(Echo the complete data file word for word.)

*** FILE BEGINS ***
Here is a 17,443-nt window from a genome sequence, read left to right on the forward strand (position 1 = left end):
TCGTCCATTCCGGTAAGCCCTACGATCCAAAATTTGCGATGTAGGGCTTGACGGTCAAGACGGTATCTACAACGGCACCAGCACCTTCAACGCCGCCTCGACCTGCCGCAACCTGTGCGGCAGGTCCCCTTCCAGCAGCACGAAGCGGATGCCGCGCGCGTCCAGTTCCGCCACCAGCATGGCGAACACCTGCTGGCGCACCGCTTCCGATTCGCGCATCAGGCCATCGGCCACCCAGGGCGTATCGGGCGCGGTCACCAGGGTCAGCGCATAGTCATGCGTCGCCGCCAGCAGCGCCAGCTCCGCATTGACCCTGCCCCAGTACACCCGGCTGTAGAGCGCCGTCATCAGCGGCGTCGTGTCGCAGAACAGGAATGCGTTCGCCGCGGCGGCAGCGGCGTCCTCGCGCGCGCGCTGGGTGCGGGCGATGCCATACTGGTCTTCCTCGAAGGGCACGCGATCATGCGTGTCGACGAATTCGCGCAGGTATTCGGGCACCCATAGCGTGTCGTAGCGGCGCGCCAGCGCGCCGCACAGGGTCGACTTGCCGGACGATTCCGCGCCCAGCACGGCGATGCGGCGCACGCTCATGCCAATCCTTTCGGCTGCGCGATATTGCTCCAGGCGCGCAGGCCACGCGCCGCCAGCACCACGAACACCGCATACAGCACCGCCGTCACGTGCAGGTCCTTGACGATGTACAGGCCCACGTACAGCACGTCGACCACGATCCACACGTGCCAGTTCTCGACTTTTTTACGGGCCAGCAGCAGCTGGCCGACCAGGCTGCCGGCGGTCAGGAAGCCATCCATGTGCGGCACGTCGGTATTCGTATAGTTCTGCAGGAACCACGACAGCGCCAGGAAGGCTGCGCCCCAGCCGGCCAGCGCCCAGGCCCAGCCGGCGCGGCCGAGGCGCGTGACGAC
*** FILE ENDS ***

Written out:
Here is a 17,443-nt window from a genome sequence, read left to right on the forward strand (position 1 = left end):
TCGTCCATTCCGGTAAGCCCTACGATCCAAAATTTGCGATGTAGGGCTTGACGGTCAAGACGGTATCTACAACGGCACCAGCACCTTCAACGCCGCCTCGACCTGCCGCAACCTGTGCGGCAGGTCCCCTTCCAGCAGCACGAAGCGGATGCCGCGCGCGTCCAGTTCCGCCACCAGCATGGCGAACACCTGCTGGCGCACCGCTTCCGATTCGCGCATCAGGCCATCGGCCACCCAGGGCGTATCGGGCGCGGTCACCAGGGTCAGCGCATAGTCATGCGTCGCCGCCAGCAGCGCCAGCTCCGCATTGACCCTGCCCCAGTACACCCGGCTGTAGAGCGCCGTCATCAGCGGCGTCGTGTCGCAGAACAGGAATGCGTTCGCCGCGGCGGCAGCGGCGTCCTCGCGCGCGCGCTGGGTGCGGGCGATGCCATACTGGTCTTCCTCGAAGGGCACGCGATCATGCGTGTCGACGAATTCGCGCAGGTATTCGGGCACCCATAGCGTGTCGTAGCGGCGCGCCAGCGCGCCGCACAGGGTCGACTTGCCGGACGATTCCGCGCCCAGCACGGCGATGCGGCGCACGCTCATGCCAATCCTTTCGGCTGCGCGATATTGCTCCAGGCGCGCAGGCCACGCGCCGCCAGCACCACGAACACCGCATACAGCACCGCCGTCACGTGCAGGTCCTTGACGATGTACAGGCCCACGTACAGCACGTCGACCACGATCCACACGTGCCAGTTCTCGACTTTTTTACGGGCCAGCAGCAGCTGGCCGACCAGGCTGCCGGCGGTCAGGAAGCCATCCATGTGCGGCACGTCGGTATTCGTATAGTTCTGCAGGAACCACGACAGCGCCAGGAAGGCTGCGCCCCAGCCGGCCAGCGCCCAGGCCCAGCCGGCGCGGCCGAGGCGCGTGACGAC